# Lesson video

In progress...

Hello, my name is Miss Sew and I'm going to be your math teacher for today.

Today's math lesson is all about multiplying decimals using mental strategies.

So make sure you've got your brain ready, it's turned on, because we're going to use it today for lots of different maths.

I hope that you're feeling really well.

Get yourself comfortable.

We're going to get started.

Welcome to today's math lesson.

We're multiplying decimals using mental strategies and today, we are going to be doing two strategies.

Our first strategy is about doubling and our second strategy is called round and adjust.

These are both really useful strategies that you might have come across before in previous math lessons, but it might be the first time you're using them with multiplication or with decimals.

To start with, we're going to warm up by doubling whole numbers.

Then we're going to be using our doubling strategies for multiplication with decimals.

After that, we're going to be using our round and adjust method.

And at the end of the lesson, there'll be an independent task and quiz so you can show what you have learned.

For today's lesson, you will need a pencil and some paper.

So if you don't have those, pause the video and go and get them now.

Now that you've got your equipment, make sure you are in a calm, quiet space and that you've turned off any notifications or any apps that you have running.

For the period of this lesson, I want you to make sure that you aren't distracted and that you can finish the work with your brain turned on without being distracted.

I want you to double these numbers.

I've got four numbers for you to double.

And I want you to think, what strategies are you using when you double or when you halve numbers? Pause the video and off you go.

Okay, time to show you my answers.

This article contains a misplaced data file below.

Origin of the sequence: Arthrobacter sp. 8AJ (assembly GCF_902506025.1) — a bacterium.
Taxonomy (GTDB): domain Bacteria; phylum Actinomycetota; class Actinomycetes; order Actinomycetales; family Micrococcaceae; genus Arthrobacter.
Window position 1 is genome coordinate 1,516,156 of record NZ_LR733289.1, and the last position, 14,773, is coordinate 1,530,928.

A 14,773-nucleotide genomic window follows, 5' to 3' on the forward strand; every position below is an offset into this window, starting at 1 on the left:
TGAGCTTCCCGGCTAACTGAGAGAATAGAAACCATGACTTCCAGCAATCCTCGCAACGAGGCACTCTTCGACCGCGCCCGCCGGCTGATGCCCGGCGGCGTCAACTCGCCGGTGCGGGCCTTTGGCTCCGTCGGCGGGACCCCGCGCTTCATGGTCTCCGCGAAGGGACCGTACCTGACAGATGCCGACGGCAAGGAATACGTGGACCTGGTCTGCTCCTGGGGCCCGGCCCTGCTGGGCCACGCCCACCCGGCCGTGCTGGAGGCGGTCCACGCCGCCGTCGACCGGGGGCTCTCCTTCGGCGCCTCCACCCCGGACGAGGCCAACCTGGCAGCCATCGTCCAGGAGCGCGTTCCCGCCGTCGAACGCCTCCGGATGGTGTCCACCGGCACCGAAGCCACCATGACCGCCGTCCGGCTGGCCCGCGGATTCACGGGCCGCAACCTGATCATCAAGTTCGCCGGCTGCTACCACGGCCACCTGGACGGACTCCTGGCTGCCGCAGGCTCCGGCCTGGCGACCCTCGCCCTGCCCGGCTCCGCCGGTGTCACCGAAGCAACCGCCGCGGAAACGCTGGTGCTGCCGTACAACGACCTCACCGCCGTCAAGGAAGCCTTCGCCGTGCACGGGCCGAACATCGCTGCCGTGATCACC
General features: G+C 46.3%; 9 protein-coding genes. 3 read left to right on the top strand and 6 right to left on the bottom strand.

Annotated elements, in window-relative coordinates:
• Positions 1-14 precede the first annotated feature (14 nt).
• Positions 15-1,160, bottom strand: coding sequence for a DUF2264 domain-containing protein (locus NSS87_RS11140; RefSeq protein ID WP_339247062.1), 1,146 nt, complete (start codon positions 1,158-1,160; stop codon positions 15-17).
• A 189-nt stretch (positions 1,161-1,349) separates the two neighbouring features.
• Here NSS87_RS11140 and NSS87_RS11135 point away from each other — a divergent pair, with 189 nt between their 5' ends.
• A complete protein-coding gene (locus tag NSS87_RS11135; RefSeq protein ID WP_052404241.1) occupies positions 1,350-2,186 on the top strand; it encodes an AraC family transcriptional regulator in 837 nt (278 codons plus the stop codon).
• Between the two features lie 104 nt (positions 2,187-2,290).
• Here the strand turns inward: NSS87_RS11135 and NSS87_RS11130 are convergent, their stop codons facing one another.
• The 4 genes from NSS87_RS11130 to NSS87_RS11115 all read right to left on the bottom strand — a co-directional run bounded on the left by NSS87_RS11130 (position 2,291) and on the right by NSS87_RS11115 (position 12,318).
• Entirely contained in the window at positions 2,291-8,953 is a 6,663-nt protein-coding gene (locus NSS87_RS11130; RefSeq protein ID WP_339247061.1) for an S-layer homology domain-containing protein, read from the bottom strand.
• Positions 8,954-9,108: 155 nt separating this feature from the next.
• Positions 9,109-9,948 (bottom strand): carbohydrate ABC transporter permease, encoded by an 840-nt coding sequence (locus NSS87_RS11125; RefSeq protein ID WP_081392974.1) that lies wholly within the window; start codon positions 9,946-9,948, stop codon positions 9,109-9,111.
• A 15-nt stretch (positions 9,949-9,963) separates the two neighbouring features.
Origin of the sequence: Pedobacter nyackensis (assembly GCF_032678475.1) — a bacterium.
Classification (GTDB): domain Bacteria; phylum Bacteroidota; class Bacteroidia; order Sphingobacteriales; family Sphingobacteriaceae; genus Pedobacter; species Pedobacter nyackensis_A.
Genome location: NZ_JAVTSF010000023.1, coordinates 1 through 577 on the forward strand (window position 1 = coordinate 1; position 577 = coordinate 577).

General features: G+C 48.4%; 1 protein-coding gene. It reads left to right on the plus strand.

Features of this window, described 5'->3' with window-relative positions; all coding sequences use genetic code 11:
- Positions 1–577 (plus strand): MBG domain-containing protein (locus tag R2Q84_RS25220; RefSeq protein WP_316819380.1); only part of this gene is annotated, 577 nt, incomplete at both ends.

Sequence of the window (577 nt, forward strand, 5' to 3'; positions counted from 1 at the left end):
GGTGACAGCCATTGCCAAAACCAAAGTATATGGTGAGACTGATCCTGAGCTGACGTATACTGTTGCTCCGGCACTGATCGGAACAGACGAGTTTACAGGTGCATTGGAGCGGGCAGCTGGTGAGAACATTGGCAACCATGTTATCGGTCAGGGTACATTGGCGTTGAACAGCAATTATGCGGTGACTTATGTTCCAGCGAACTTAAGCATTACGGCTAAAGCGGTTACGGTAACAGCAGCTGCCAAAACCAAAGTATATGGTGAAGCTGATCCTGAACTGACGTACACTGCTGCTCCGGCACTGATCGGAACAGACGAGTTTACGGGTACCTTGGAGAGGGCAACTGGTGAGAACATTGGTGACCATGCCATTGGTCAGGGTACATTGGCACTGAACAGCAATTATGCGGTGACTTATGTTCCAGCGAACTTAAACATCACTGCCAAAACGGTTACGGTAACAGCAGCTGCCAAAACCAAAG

And we'll think about some of the different strategies we could have used to double these numbers.

Check your work and see what you got correct.

Now, how did you double these numbers? What strategies did you use? Did you count in your twos? Did you use any of your other multiplication facts or times tables? Or maybe you partitioned and added the numbers up.

So, to double 32 I partitioned 32 into 30 and two and I added the tens and the ones separately before adding them back together.

For double eight, I know my two times tables and I know that double eight is equal to 16.

So I knew that fact.

For double 123, I partitioned into my hundreds, tens and ones and added up my hundreds.

Hundred and a hundred, my tens, 20 and 20, and my ones, three and three separately.

And for double 145, I know that 40 and 40 is equal to 80.

Five and five is equal to 10.

And so 45 and 45 is equal to 90.

Double 100 is easy.

I know that double 100 is 200.

Now, what strategy did you use to double these numbers? Did you do them mentally or did you do some jottings or write some written calculations? Today, I want to get in the habit of trying to do these questions mentally in our brains.

You might want to write some quick notes like I've done here.

But try and do the majority of our workout today in your brain.

When we're doing our working on paper today, we'll be calling them jottings because we're not using a formal written method.

We might be writing down certain numbers to help us remember so we don't forget, but we're not using the written strategy to help solve the entire equation.

As you can see from these equations here, I didn't use any formal written methods, like short multiplication to multiply by two, because I could do the majority of these equations in my head.

So, let's look at how we can use those doubling strategies that you used for whole numbers for our decimals.

When I am doubling my decimals, I can use my known facts from doubling whole numbers to help me.

I know my two times tables.

So I know that double eight is equal to 16.

Now, I need to double 0.

8.

If I know that 0.